SEC Executive Director Alex Oh resigned from her role after being reviewed for her role in an ExxonMobil lawsuit.
Grow your business,
Not your inbox
Stay up to date and subscribe to our daily newsletter now!
3 min read
The opinions expressed by the entrepreneur's contributors are their own.
Alex Oh resigned from her role as SEC executive director just days after taking office for criticizing her work as a corporate defense attorney.
The SEC did not give any reasons for Oh's resignation in a statement released on Wednesday.
Oh, however, allegedly resigned after District Judge Royce Lamberth issued an order Monday challenging her practice on a deposit in a lawsuit against ExxonMobil, according to the Wall Street Journal.
Related Topics: SEC extends the rule for accredited investors
Attorney Melissa Hodgman will return to the role of acting director of the SEC's enforcement division, the agency said.
"Given the time and attention it will take to do this, I have come to the conclusion that I cannot address this development without it distracting undesirably the important work of the department," said Oh's letter of resignation.
Oh is part of a legal team at Paul Weiss, the law firm defending ExxonMobil in a class action lawsuit filed in 1999 by attorneys representing 11 Indonesian citizens, Politico said.
Indonesian citizens alleged that ExxonMobil security personnel had committed human rights abuses in Indonesia and alleged that the oil company should be held responsible for the murder and torture perpetrated by the Indonesian military during the 1999-2001 riots. Plaintiffs specifically alleged that the company should be held liable for hiring soldiers to guard natural gas facilities in Indonesia.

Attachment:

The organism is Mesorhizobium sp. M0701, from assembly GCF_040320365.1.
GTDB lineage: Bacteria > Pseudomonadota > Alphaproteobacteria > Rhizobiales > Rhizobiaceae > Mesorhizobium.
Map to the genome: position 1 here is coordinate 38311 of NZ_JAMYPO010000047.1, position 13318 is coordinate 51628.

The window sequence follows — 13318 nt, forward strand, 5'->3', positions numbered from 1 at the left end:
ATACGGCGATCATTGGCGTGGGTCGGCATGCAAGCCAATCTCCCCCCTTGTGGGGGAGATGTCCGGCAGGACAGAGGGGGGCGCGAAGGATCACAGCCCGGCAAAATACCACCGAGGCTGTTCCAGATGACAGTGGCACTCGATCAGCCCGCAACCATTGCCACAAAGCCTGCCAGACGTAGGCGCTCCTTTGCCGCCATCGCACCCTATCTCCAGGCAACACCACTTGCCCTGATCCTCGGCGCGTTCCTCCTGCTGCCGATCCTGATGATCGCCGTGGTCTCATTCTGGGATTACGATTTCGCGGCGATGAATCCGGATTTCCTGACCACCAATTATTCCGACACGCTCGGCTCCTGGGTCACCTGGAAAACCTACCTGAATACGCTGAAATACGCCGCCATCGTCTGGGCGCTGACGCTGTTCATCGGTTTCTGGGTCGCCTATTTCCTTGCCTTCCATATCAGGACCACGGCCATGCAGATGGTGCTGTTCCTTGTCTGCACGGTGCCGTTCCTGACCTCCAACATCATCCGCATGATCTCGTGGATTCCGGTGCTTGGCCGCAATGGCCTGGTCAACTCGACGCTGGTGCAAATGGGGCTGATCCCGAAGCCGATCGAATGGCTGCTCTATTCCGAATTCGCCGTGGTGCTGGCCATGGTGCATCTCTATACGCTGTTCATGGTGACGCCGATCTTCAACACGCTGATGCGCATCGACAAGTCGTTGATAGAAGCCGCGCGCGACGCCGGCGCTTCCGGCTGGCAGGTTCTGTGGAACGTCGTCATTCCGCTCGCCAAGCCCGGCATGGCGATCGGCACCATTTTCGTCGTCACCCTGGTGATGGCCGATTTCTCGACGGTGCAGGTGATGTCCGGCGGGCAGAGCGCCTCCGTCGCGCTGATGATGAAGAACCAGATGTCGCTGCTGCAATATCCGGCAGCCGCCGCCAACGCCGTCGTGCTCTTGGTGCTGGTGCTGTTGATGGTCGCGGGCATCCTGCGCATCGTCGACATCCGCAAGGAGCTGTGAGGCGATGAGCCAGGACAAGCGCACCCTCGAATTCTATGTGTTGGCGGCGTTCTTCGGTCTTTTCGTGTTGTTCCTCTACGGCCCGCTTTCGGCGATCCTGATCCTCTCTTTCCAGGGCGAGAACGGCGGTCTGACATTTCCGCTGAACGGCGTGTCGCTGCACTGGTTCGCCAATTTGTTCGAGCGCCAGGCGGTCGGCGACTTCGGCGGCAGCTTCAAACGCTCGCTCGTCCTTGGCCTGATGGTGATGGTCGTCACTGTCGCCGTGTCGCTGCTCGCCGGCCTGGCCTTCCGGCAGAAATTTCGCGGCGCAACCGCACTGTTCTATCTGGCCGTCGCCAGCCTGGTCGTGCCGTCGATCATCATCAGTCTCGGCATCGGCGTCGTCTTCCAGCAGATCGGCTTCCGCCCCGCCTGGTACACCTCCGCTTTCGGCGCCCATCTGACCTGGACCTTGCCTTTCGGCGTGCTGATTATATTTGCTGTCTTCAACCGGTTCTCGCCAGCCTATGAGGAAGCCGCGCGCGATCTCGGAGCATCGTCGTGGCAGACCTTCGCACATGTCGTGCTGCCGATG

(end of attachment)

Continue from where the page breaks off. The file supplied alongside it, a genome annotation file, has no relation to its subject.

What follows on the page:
The lawsuit also alleged that an Asia-based ExxonMobil attorney used a "script" to answer questions in an unresponsive manner, which prevented plaintiffs' attorneys from obtaining information.
On Monday, Judge Lamberth ordered ExxonMobil to have a witness who would answer each of these questions again and ordered Oh to explain why she should not be sanctioned for her involvement in the deposit. A person familiar with the matter told the Wall Street Journal that SEC officials spoke to Oh after the judge gave the order.
SEC chairman Gary Gensler was then criticized for hiring Oh, a corporate attorney, to head one of the most powerful agencies in the country, Politico said.
Stakeholders including Demand Progress and the Revolving Door Project sent a letter to Gensler Tuesday saying they were "surprised and disappointed" with his decision to hire them. In the letter, the groups questioned Oh's ability to "enforce the very laws and regulations that she has built a career as a defender against". They urged Gensler to reconsider his hiring decision and instead appoint an attorney "with a proven track record in public-facing service that is no shortage."
Following the backlash, Paul Weiss chairman Brad Karp defended Oh, claiming, "Alex is a person of the utmost integrity and an accomplished professional with a strong ethical code."
Oh has been a corporate lawyer at Paul Weiss for 20 years. During that time she represented Fortune 100 companies facing government allegations, including Bank of America and Pfizer.
Oh, and the SEC didn't immediately respond to Enterpreneur.com's request for comment.